He saved us! Saved us from what? What was it we needed to be saved from? Our sins! “You will call his name Jesus, for he will save his people from their sins.”

I hear someone say, “I thought I was only forgiven of my sins when I repented and trusted in Christ.” Oh, you were forgiven, to be sure. Thank God, you were! But what did you repent of—if indeed you did experience genuine repentance? Your sins, right? What is repentance? It’s a gift from God which enables us to  turn away from our sins and turn toward God. That is the way Paul put it when reminding the Thessalonian Christians the change wrought in them when they received the word of God under his preaching: “you turned to God from idols to serve the living and true God” (1 Thess. 1:9).

Are you saved, dear reader? What did God save you from? What evil habits were you bound by? What chains fell off when God saved you?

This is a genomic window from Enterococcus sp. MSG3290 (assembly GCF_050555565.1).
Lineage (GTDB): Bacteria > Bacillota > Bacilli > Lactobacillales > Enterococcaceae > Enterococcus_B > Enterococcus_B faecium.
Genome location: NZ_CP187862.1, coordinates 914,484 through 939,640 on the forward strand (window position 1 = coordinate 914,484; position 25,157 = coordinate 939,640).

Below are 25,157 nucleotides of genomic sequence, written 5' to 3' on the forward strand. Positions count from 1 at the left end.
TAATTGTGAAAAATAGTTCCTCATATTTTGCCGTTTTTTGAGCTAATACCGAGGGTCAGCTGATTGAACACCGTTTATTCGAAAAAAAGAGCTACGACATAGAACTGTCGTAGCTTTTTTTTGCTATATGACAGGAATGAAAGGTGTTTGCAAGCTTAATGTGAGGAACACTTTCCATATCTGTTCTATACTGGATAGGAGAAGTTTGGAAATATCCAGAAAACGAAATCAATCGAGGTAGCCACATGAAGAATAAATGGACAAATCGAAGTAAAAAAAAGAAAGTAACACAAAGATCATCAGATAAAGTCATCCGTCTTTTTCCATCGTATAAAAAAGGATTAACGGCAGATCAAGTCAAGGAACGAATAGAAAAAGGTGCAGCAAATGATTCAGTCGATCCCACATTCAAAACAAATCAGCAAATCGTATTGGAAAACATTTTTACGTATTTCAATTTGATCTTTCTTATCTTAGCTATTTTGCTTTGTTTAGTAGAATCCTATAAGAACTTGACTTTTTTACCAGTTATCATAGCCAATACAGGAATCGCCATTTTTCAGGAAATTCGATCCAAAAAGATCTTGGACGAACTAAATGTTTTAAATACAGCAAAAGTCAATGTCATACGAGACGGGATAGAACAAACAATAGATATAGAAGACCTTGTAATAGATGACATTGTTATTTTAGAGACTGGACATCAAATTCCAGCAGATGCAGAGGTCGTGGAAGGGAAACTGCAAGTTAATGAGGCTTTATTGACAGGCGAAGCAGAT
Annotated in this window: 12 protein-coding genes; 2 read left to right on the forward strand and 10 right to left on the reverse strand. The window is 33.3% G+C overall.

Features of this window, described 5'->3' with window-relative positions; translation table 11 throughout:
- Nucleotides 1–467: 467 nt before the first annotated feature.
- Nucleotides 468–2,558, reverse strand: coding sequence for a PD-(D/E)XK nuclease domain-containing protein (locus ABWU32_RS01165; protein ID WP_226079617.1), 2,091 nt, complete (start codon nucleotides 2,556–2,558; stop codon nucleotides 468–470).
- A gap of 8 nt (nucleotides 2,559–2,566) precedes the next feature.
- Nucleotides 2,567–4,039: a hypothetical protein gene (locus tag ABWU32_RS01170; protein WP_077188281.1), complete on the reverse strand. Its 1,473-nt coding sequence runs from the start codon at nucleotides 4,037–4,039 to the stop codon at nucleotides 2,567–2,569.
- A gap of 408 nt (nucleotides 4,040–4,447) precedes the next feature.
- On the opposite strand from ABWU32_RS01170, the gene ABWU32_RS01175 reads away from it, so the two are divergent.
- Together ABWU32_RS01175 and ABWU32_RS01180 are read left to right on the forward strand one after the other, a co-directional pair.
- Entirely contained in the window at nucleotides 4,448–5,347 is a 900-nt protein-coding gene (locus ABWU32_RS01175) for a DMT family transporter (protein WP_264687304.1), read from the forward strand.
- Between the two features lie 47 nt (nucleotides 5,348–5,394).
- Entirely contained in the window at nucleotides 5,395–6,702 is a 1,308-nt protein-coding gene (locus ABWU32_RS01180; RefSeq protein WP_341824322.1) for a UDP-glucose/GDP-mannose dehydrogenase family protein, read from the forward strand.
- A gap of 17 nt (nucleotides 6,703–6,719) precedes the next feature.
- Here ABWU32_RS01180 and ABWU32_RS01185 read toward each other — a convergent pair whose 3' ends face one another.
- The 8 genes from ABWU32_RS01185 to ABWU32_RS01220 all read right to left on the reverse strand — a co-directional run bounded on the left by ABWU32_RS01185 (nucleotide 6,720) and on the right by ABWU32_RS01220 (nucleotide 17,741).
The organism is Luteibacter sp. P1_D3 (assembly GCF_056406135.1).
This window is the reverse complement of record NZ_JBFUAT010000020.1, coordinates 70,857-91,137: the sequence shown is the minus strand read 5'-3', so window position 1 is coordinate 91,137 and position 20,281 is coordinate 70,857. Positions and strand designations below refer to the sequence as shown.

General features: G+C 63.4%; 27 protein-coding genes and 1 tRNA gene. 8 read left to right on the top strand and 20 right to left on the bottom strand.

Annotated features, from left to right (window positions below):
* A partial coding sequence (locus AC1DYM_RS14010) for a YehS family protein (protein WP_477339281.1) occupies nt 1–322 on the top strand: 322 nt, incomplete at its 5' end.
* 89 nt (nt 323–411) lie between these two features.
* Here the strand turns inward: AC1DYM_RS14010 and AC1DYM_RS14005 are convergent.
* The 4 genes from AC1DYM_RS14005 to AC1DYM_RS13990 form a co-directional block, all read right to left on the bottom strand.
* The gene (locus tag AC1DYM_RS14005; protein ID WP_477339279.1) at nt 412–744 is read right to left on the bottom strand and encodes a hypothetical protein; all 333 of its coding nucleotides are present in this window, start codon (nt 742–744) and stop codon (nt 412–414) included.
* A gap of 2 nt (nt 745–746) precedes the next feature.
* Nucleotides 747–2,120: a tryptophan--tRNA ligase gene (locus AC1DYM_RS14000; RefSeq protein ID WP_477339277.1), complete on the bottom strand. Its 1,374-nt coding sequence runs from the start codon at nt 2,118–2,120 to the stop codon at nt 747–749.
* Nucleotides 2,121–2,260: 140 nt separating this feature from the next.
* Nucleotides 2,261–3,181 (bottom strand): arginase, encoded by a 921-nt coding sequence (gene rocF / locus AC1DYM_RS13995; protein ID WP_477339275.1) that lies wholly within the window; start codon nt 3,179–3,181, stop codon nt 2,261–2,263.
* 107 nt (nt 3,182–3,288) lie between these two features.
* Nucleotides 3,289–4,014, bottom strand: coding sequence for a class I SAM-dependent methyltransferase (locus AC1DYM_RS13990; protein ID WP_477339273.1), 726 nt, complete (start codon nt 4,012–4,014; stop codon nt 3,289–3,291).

Though having a godly Christian father and mother; though attending a Church of England chapel from the day of his infant baptism; though a graduate of Oxford University, where among other subjects he studied theology; though he could read the sacred Scriptures in their original languages; though ordained to be a Christian minister; though having spent a few years in the United States in the state of Georgia as a missionary—it wasn’t until 31 years of age, while reading Martin Luther’s commentary on Galatians that Charles Wesley saw himself as a sinner and trusted at that moment in God through Christ to save him. In writing later of that experience, he wrote,